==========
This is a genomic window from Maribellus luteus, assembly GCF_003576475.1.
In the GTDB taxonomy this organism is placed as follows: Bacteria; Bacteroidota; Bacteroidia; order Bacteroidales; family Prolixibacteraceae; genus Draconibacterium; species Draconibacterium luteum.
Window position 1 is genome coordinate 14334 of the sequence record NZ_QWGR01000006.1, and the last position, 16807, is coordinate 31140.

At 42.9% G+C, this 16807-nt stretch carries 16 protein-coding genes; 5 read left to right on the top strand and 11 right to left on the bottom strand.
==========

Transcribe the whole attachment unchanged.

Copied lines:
This is a genomic window from Maribellus luteus, assembly GCF_003576475.1.
In the GTDB taxonomy this organism is placed as follows: Bacteria; Bacteroidota; Bacteroidia; order Bacteroidales; family Prolixibacteraceae; genus Draconibacterium; species Draconibacterium luteum.
Window position 1 is genome coordinate 14334 of the sequence record NZ_QWGR01000006.1, and the last position, 16807, is coordinate 31140.

At 42.9% G+C, this 16807-nt stretch carries 16 protein-coding genes; 5 read left to right on the top strand and 11 right to left on the bottom strand.